The populations of interest in informal learning vary greatly.  Sefton-Green and others focus on children in out-of-school contexts. My minor advisor in the Learning Sciences, Dr. Kylie Peppler, has focused much of her research on children and the intersection of the arts and new media in informal spaces. Other researchers from the Learning Sciences such as Dr. Kevin Crowley, from Pittsburgh, study museum learning and its connection to STEM. Business consultants and researchers, such as Jay Cross, focus on encouraging informal learning in the workplace. Our own recent work with Dr. Bonk on MOOCs and self-directed learning environments has shown examples from all ages.  There is high emerging interest in these populations.  The virtual choir had participants ranging from under 10 (with the help of a parent), to a woman in her 80’s from over 100 countries.

If I can go back to Sefton-Green’s criteria notice that he focuses on both structure and intentions. “the distinction between informal and formal learning…, can more clearly be made around the intentions and structure of the learning experience” (p. 6, emphasis added). Perhaps having the intention to learn could distinguish informal learning as an academic field from every-day lived experience. However, I would still consider those everyday experiences as informal learning, even though trying to investigate and research that would be very difficult.

Is “informal” the same as “unstructured”?

Q. In your view, as you have adopted Sefton-Green’s criteria, would the term “informal” be equivalent to “unstructured”?  What do you see as the elements of “structure” applicable to curriculum and setting?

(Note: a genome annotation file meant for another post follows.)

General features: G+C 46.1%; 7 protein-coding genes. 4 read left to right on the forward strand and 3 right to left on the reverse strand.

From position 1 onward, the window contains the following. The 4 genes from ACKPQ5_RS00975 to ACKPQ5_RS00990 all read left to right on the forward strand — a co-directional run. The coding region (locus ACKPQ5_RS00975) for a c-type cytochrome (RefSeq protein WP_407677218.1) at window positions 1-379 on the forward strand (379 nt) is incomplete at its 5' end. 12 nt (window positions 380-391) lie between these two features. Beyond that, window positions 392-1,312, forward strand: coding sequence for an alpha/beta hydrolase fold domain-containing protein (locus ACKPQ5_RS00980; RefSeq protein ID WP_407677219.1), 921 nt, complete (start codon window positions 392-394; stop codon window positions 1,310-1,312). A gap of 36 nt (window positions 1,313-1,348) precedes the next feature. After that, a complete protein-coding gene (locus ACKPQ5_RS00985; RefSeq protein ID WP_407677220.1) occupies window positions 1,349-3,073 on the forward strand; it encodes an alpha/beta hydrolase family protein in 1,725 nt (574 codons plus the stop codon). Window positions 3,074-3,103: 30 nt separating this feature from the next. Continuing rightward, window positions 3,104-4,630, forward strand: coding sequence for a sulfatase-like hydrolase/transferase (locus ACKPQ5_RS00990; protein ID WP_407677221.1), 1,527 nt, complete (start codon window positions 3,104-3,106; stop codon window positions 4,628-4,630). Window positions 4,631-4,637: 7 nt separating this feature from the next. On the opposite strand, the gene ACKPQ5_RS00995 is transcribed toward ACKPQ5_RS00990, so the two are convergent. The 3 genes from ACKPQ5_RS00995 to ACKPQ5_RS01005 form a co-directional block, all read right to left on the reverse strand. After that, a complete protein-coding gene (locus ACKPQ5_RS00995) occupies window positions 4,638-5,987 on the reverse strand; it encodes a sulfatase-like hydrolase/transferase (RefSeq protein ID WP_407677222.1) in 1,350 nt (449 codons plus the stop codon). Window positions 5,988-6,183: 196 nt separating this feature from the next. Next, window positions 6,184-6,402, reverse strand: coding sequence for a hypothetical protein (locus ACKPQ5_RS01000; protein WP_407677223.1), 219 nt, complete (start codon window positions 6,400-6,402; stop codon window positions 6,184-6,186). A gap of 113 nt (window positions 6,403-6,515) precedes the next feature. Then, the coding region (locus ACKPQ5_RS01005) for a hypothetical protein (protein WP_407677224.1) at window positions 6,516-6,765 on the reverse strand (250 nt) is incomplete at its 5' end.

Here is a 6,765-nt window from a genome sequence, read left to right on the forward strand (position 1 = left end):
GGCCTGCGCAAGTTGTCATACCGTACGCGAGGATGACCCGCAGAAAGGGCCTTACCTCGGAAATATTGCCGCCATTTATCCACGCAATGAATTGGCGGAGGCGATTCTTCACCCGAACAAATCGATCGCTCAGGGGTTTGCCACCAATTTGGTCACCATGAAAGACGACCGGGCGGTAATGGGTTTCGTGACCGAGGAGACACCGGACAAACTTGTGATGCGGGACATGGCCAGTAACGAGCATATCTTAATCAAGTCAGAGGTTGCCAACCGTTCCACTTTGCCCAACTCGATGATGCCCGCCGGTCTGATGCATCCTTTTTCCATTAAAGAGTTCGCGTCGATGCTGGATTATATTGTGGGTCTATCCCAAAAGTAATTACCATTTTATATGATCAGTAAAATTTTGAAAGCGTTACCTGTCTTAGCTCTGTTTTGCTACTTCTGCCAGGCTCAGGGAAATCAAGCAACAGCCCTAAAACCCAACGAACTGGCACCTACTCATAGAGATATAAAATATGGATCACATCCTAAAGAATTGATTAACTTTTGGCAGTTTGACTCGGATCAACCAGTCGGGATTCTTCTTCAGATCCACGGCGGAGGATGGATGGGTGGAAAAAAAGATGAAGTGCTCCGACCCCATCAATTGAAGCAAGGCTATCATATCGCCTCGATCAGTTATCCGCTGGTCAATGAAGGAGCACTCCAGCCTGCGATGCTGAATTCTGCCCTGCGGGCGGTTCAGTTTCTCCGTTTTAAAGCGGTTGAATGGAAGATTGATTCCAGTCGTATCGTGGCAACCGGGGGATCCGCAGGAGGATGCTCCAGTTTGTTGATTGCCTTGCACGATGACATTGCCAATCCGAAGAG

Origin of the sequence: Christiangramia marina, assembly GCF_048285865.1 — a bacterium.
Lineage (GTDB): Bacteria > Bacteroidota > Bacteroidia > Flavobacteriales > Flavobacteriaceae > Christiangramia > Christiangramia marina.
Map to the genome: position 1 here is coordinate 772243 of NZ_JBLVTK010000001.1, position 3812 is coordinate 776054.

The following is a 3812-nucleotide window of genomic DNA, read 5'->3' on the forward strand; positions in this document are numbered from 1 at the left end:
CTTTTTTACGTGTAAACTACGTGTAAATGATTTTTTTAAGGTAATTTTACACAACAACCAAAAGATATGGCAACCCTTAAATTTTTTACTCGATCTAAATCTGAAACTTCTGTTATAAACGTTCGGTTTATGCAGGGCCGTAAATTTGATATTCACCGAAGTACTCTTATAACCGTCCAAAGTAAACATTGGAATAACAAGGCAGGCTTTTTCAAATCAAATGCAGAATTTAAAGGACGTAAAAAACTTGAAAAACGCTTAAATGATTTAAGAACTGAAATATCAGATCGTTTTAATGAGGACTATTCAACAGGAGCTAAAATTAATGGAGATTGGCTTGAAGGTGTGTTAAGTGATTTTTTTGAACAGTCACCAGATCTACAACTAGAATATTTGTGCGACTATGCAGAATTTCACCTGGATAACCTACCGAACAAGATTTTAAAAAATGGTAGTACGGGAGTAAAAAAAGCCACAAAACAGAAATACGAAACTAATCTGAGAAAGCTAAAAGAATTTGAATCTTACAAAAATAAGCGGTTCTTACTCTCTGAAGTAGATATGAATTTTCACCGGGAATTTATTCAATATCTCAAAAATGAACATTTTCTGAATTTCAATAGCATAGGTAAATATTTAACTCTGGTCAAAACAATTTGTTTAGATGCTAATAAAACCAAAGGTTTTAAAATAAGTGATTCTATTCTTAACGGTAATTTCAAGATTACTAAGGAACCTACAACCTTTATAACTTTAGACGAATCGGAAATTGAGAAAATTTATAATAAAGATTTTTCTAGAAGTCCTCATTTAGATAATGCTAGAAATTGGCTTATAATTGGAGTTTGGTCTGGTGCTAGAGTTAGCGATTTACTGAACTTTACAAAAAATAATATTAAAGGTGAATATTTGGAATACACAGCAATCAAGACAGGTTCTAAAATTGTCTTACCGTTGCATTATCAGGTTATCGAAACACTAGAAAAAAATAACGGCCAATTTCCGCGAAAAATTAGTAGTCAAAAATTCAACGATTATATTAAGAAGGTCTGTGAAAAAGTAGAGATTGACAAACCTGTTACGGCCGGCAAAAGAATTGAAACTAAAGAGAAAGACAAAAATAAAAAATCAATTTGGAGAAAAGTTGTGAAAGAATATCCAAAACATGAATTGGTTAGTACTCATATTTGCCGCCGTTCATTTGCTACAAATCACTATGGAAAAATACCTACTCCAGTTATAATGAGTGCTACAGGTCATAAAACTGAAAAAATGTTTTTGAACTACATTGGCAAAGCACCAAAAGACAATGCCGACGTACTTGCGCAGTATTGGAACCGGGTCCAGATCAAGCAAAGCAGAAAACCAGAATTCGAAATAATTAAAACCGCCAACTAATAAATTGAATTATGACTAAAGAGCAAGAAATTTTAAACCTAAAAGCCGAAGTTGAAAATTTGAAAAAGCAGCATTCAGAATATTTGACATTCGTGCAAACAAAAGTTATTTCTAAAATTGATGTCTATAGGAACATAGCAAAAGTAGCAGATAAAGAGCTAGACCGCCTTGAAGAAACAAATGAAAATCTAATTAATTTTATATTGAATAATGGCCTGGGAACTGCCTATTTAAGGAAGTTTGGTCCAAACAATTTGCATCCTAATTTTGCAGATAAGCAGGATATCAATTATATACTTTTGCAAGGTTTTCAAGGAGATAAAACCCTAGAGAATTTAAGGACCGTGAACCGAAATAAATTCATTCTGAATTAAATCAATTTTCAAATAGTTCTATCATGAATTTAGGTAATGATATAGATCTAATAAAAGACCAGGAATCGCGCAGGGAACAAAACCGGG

It depends on how you are defining structure, but in my definition, yes I would say that they could be equivalent. Julian Sefton-Green is a Principal Research Fellow at University of Oslo working on projects exploring learning and learner identity across formal and informal domains, and is someone that I have started reading over the past year. (Appendix A) In fact in his literature review, Sefton-Green (2004) takes this idea of informal and structure a step further and says that, “the distinction between informal and formal learning…, can more clearly be made around the intentions and structure of the learning experience” (p. 6, emphasis added). As Sefton-Green points out, there is a quadrant when looking at informal learning.

One of the contributions that Sefton-Green adds to the definition of D.W. Livingstone (2000), is that Livingstone refers to only, “the curricula of educational institutions.”  I still follow this definition as it does encapsulate my work, but adding the quadrant of Sefton-Green provides more clarity and focus.Image